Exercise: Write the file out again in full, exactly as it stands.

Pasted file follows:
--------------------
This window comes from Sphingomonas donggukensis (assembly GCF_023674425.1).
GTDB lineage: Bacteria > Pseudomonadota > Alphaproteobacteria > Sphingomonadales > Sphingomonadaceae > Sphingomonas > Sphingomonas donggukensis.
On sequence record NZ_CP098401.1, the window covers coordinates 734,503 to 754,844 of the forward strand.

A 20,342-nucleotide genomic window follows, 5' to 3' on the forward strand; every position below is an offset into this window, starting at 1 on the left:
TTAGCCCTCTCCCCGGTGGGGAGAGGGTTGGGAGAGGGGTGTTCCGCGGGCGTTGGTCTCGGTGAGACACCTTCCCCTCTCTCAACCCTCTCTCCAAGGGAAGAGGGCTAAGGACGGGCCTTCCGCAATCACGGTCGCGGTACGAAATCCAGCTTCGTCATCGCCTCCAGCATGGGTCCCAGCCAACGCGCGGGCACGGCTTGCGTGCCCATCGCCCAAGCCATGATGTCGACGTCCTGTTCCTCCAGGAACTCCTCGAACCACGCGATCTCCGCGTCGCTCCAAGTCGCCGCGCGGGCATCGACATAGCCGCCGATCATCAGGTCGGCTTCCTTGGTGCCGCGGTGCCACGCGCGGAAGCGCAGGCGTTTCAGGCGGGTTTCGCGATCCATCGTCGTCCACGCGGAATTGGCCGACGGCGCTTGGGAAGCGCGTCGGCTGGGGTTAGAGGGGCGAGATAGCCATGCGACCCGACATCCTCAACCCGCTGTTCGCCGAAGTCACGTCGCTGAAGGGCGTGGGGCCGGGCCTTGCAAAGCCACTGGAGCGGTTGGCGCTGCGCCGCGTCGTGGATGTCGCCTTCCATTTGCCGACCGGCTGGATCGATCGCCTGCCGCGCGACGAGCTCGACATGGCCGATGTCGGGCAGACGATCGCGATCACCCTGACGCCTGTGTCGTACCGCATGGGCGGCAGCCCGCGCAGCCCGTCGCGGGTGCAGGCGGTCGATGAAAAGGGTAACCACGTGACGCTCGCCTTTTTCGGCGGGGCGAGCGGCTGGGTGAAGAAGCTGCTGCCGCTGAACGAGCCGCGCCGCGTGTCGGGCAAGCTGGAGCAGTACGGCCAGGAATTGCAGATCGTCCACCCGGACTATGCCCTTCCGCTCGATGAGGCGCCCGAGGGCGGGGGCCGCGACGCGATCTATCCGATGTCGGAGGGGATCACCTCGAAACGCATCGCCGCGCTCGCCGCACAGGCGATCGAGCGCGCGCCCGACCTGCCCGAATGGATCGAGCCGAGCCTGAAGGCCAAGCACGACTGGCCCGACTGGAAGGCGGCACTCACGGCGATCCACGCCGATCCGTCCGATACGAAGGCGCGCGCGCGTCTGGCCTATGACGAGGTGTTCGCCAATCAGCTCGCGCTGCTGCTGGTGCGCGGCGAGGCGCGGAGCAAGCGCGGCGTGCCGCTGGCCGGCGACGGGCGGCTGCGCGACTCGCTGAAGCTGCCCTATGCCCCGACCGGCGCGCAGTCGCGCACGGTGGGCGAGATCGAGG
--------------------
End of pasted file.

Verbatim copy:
This window comes from Sphingomonas donggukensis (assembly GCF_023674425.1).
GTDB lineage: Bacteria > Pseudomonadota > Alphaproteobacteria > Sphingomonadales > Sphingomonadaceae > Sphingomonas > Sphingomonas donggukensis.
On sequence record NZ_CP098401.1, the window covers coordinates 734,503 to 754,844 of the forward strand.

A 20,342-nucleotide genomic window follows, 5' to 3' on the forward strand; every position below is an offset into this window, starting at 1 on the left:
TTAGCCCTCTCCCCGGTGGGGAGAGGGTTGGGAGAGGGGTGTTCCGCGGGCGTTGGTCTCGGTGAGACACCTTCCCCTCTCTCAACCCTCTCTCCAAGGGAAGAGGGCTAAGGACGGGCCTTCCGCAATCACGGTCGCGGTACGAAATCCAGCTTCGTCATCGCCTCCAGCATGGGTCCCAGCCAACGCGCGGGCACGGCTTGCGTGCCCATCGCCCAAGCCATGATGTCGACGTCCTGTTCCTCCAGGAACTCCTCGAACCACGCGATCTCCGCGTCGCTCCAAGTCGCCGCGCGGGCATCGACATAGCCGCCGATCATCAGGTCGGCTTCCTTGGTGCCGCGGTGCCACGCGCGGAAGCGCAGGCGTTTCAGGCGGGTTTCGCGATCCATCGTCGTCCACGCGGAATTGGCCGACGGCGCTTGGGAAGCGCGTCGGCTGGGGTTAGAGGGGCGAGATAGCCATGCGACCCGACATCCTCAACCCGCTGTTCGCCGAAGTCACGTCGCTGAAGGGCGTGGGGCCGGGCCTTGCAAAGCCACTGGAGCGGTTGGCGCTGCGCCGCGTCGTGGATGTCGCCTTCCATTTGCCGACCGGCTGGATCGATCGCCTGCCGCGCGACGAGCTCGACATGGCCGATGTCGGGCAGACGATCGCGATCACCCTGACGCCTGTGTCGTACCGCATGGGCGGCAGCCCGCGCAGCCCGTCGCGGGTGCAGGCGGTCGATGAAAAGGGTAACCACGTGACGCTCGCCTTTTTCGGCGGGGCGAGCGGCTGGGTGAAGAAGCTGCTGCCGCTGAACGAGCCGCGCCGCGTGTCGGGCAAGCTGGAGCAGTACGGCCAGGAATTGCAGATCGTCCACCCGGACTATGCCCTTCCGCTCGATGAGGCGCCCGAGGGCGGGGGCCGCGACGCGATCTATCCGATGTCGGAGGGGATCACCTCGAAACGCATCGCCGCGCTCGCCGCACAGGCGATCGAGCGCGCGCCCGACCTGCCCGAATGGATCGAGCCGAGCCTGAAGGCCAAGCACGACTGGCCCGACTGGAAGGCGGCACTCACGGCGATCCACGCCGATCCGTCCGATACGAAGGCGCGCGCGCGTCTGGCCTATGACGAGGTGTTCGCCAATCAGCTCGCGCTGCTGCTGGTGCGCGGCGAGGCGCGGAGCAAGCGCGGCGTGCCGCTGGCCGGCGACGGGCGGCTGCGCGACTCGCTGAAGCTGCCCTATGCCCCGACCGGCGCGCAGTCGCGCACGGTGGGCGAGATCGAGG